A variation of traditional Japanese furoshiki wrapping. By penwren, Flickr.

A variation of traditional Japanese furoshiki wrapping. By penwren, Flickr.

Sew It
Instead of putting ribbons around your gifts, sew them up! It’s a surefire way to keep people from peeking into their packages, and wastes a lot less material (use organic thread for green bonus points).

Sewn, not wrapped. By Hilde C., Flickr.

Sewn, not wrapped. By Hilde C., Flickr.

Find a Great Company that Sells Gift Wrap
Snail’s Pace is owned and operated by Saint Meinrad Archabbey, a 150-year-old Benedictine monastic community in southern Indiana. The gorgeous gift wraps and cards are made by skilled Indiana craftspeople at an on-site printing facility called Abbey Press. Besides encouraging us to sit down and take the time to wrap and write Christmas cards, Snail’s Pace is deeply committed to sustainable practices. One thing I particularly love about their wrapping papers is that they have a grid on the back, helping you cut straight and use the sheets more efficiently.

My presents are wrapped using Snail's Pace paper, a Snail's Pace Bag, newspaper and some stray pieces of string found around the house.

My presents are wrapped using Snail's Pace paper, a Snail's Pace Bag, newspaper and some stray pieces of string found around the house.

The grid on the back of Snail's Pace wrapping papers help you cut straigh lines and use the sheets more efficiently.

The grid on the back of Snail's Pace wrapping papers help you cut straigh lines and use the sheets more efficiently.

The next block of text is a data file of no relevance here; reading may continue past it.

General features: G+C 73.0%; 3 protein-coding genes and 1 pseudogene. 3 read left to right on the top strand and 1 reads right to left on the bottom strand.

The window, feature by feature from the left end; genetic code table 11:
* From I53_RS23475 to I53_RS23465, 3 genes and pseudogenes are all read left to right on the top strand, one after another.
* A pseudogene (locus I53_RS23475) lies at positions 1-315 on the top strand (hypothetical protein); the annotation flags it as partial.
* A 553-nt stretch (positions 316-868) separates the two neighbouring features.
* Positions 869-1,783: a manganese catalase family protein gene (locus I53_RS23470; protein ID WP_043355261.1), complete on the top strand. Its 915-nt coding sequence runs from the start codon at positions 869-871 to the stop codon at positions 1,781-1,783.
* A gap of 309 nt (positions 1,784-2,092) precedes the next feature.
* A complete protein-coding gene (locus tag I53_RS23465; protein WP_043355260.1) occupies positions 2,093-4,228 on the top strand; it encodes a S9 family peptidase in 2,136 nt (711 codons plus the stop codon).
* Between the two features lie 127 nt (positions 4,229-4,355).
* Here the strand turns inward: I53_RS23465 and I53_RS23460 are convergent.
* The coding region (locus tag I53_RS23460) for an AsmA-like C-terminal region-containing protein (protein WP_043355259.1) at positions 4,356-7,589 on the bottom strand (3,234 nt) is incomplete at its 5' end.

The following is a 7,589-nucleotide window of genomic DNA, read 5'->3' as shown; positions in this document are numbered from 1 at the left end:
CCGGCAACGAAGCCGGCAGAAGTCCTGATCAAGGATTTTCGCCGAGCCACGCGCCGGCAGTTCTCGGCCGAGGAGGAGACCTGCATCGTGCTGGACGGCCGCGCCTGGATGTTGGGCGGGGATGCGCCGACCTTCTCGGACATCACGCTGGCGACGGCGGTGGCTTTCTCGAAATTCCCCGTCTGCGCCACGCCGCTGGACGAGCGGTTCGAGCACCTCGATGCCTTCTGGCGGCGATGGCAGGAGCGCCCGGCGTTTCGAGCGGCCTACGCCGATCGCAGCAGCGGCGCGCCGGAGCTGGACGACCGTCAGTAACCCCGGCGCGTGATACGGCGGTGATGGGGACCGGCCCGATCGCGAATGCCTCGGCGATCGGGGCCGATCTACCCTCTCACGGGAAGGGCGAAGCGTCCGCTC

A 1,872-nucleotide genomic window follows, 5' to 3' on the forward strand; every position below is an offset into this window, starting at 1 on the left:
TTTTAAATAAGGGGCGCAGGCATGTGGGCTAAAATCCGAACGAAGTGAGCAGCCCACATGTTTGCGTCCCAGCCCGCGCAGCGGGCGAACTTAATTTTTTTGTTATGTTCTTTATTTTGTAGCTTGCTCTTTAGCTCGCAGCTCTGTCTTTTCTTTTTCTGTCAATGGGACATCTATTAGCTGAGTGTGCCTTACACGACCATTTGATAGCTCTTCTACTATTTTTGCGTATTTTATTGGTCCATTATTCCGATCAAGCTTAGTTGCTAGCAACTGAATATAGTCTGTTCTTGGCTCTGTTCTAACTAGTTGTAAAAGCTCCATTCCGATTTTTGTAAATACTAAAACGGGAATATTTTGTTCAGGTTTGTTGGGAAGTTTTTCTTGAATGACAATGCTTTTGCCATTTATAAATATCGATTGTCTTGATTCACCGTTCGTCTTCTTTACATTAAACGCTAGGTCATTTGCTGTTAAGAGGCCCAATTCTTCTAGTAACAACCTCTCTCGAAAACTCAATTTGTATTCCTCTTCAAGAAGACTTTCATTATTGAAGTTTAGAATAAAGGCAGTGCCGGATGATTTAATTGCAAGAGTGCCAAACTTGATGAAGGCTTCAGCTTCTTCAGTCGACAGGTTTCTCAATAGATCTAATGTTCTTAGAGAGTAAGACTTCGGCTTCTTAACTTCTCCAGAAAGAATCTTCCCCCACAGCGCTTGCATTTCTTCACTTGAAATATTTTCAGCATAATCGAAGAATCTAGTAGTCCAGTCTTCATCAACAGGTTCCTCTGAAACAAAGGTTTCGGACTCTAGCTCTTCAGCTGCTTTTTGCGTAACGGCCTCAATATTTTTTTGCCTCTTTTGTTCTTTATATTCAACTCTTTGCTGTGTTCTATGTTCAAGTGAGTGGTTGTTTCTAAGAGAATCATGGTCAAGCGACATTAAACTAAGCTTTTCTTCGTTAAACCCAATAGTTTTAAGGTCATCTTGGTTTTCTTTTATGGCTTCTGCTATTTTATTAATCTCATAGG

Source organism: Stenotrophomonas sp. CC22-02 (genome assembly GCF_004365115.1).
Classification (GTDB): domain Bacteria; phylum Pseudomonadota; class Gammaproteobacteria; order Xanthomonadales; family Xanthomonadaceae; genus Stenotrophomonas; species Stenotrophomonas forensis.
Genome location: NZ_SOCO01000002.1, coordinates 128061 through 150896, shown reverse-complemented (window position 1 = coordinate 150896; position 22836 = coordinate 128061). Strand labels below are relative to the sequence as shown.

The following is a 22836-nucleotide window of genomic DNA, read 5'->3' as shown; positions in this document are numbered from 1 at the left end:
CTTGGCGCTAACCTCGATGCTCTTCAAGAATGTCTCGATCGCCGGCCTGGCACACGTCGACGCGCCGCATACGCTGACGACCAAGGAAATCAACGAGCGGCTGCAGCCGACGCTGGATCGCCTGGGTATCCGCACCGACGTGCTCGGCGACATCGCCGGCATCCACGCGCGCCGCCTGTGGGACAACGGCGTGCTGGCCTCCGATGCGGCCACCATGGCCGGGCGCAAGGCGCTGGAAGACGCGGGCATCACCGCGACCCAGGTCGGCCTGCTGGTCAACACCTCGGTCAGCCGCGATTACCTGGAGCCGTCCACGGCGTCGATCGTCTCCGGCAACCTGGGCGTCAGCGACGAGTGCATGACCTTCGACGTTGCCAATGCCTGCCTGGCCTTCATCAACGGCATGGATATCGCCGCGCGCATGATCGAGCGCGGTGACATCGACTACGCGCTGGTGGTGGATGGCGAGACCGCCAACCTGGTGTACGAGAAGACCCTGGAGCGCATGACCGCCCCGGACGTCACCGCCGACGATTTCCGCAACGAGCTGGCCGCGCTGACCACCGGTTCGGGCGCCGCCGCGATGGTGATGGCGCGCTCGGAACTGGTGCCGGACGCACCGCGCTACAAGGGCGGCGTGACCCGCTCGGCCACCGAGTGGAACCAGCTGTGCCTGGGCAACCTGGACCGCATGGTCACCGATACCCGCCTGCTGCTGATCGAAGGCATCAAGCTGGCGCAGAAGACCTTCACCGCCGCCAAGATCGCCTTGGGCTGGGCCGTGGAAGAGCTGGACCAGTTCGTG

The company uses only FSC-certified recycled papers and soy-based inks. Most of the paper is produced to be carbon neutral, through the purchase of Verified Emission Reduction credits and Renewable Energy Certificates that support renewable windpower. The packaging also puts the earth first—using plant-based, compostable bags for their cards and recycled boxes, bags, packing materials and tape for shipping. Snail’s Pace offers a wide range of products that are not Christmas related as well, definitely worth a look.

Snail's Pace uses 100% recycled FSC certified paper, soy inks and plant-derived plastics.

Snail's Pace uses 100% recycled FSC certified paper, soy inks and plant-derived plastics.

How do you wrap your holiday gifts? We would love to hear some of your creative eco-friendly wrapping tips!

About author
A designer by trade, Johanna has always had a passion for storytelling. Born and raised in Sweden, she's lived and worked in Miami, Brooklyn and, currently, Ojai, CA. She started Goodlifer in 2008 to offer a positive outlook for the future and share great stories, discoveries, thoughts, tips and reflections around her idea of the Good Life. Johanna loves kale, wishes she had a greener thumb, and thinks everything is just a tad bit better with champagne (or green juice).
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  1. great ideas for everyone to recycle. Think. Be the change.